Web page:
Tag Archives: diet

Dealing with Acid Reflux (GERD)? Watch Your Teeth!

acid reflux, Gerd, tooth decay, pain, diet

So, you have just come home from a great night of Mexican food – the bean dip was fabulous, chips and salsa were great, and the enchiladas, beyond compare! Now you are dealing with that familiar burning pain in your chest, those feelings of regurgitation: the symptoms of Gastroesophageal Reflux Disease (GERD). What you may not realize is that the same acid that is causing you such discomfort may actually be eating away at the enamel of your teeth, making you susceptible to tooth decay.

GERD is a common problem today and occurs when ring of muscle between the esophagus and the stomach fails to close, allowing the contents of the stomach to flow back up into the esophagus. The high acidity of the stomach contents is what GERD, acidity, esophaguscauses the burning sensation in the chest. Eventually the acid can eat away at the lining of the esophagus, producing even more serious complications.

What effect does all this extra acid have on your mouth? Saliva in your mouth is designed to maintain the proper pH balance (levels of acidity or alkalinity) in your mouth. For example, eating sugar causes the acid level of your mouth to rise, putting your teeth at risk. The saliva in your mouth works to restore the balance after sugar consumption. Imagine the effect of continual acid coming up from your stomach due to GERD and entering your mouth – the acidic assault should make dental news headlines as much as the warnings about highly acidic foods, drinks, and sugar.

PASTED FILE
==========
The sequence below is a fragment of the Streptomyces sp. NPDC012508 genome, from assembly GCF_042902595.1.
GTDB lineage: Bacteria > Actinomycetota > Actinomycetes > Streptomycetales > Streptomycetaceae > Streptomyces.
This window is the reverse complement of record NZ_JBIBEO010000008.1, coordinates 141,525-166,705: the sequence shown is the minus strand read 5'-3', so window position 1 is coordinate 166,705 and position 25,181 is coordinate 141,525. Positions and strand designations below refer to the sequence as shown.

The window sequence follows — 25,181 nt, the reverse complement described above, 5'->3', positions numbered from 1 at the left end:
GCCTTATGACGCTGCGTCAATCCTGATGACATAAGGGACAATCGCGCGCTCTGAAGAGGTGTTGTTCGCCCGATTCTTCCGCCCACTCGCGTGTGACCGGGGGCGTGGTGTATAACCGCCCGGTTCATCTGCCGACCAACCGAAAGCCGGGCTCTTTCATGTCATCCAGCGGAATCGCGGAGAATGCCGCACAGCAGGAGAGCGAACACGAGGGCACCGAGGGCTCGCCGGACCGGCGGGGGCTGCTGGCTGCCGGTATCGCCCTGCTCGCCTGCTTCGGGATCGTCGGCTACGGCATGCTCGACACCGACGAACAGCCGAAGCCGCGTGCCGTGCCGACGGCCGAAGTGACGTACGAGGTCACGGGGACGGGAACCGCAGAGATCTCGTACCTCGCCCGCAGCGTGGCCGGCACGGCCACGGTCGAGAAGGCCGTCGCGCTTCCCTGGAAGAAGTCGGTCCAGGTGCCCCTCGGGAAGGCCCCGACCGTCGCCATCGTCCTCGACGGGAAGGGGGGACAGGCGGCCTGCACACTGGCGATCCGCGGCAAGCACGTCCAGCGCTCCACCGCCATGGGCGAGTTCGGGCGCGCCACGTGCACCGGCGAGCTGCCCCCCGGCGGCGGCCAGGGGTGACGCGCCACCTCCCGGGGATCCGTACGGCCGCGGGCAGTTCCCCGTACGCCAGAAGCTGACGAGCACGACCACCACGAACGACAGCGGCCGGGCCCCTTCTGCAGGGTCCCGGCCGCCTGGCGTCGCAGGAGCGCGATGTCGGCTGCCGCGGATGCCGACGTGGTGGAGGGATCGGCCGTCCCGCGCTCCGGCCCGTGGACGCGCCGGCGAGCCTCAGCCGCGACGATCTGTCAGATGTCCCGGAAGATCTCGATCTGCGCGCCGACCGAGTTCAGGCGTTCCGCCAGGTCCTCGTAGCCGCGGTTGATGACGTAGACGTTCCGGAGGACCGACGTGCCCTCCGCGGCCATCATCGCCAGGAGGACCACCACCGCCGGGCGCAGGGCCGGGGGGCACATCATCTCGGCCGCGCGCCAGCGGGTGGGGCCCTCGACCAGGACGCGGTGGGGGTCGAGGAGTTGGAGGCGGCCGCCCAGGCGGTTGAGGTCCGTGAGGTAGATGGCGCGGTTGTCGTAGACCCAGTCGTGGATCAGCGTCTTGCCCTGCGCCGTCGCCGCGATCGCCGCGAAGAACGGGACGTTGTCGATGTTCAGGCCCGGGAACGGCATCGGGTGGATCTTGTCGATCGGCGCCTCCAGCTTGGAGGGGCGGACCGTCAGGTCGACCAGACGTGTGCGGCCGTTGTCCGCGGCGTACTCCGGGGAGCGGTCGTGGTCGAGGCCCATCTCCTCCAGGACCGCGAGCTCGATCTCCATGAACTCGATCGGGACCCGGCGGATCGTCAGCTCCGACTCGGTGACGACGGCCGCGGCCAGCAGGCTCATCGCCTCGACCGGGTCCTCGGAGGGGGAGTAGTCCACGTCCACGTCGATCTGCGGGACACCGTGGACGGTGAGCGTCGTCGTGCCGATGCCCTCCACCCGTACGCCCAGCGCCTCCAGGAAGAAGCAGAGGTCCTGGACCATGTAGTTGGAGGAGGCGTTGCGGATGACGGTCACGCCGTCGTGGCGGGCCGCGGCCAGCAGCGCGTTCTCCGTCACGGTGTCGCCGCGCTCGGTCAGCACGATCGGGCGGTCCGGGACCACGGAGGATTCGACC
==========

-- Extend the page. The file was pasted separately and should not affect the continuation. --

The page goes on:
Acid eats at the enamel that protects your teeth. When the enamel begins to wear off, the sensitive inner layer of your teeth, called dentin, is exposed. This can produce symptoms of tooth erosion, which include:

● Toothache tooth decay, enamel, dentin
● Bad breath
● Spots on teeth
● Sensitivity to hot, cold, or sweet

Tooth decay can lead to more serious dental issues which could lead to permanent damage or loss of teeth requiring the care of cosmetic dentistry. Because of the serious effects of excess acid in the mouth NY dental professionals recommend following a strict regimen to deal with GERD quickly. Certain dietary and lifestyle choices contribute to GERD, including eating chocolate, peppermint, fried or fatty foods, coffee, and alcoholic beverages. Smoking has also been shown to relax the muscle that contributes to GERD.

If you have been diagnosed with GERD, or you are experiencing the symptoms, you should let your dentist know. If you have already suffered damage to your teeth, you may want to visit a cosmetic dentist. Manhattan area dentists are well equipped both to protect your teeth from damage, and to help you recover your beautiful smile.

Nutrition and Oral Health: You Really Are What You Eat!

It’s true! Do you have gingivitis, periodontal disease, mouth sores or frequent cavities? Most people know that good nutrition is an important part of an overall healthy lifestyle, but did you also know that what you eat actually has a direct impact on the health of your teeth and gums?

Here is something to smile about: a well balanced diet that is high in fiber can improve your oral health, and may reduce the risk of other diseases as well. Poor nutrition impacts the entire immune system, making it less efficient at fighting disease – including oral disease. As a result, people whose diet is lacking in key nutrients are more susceptible to a variety of systemic disorders including diabetes and cardiovascular disease. As a matter of fact, a study that appeared in the Journal of Periodontology reported that periodontal (gum and bone) disease progresses faster and is more severe in patients whose diet is deficient in certain nutrients. The key nutrients for a healthy mouth include: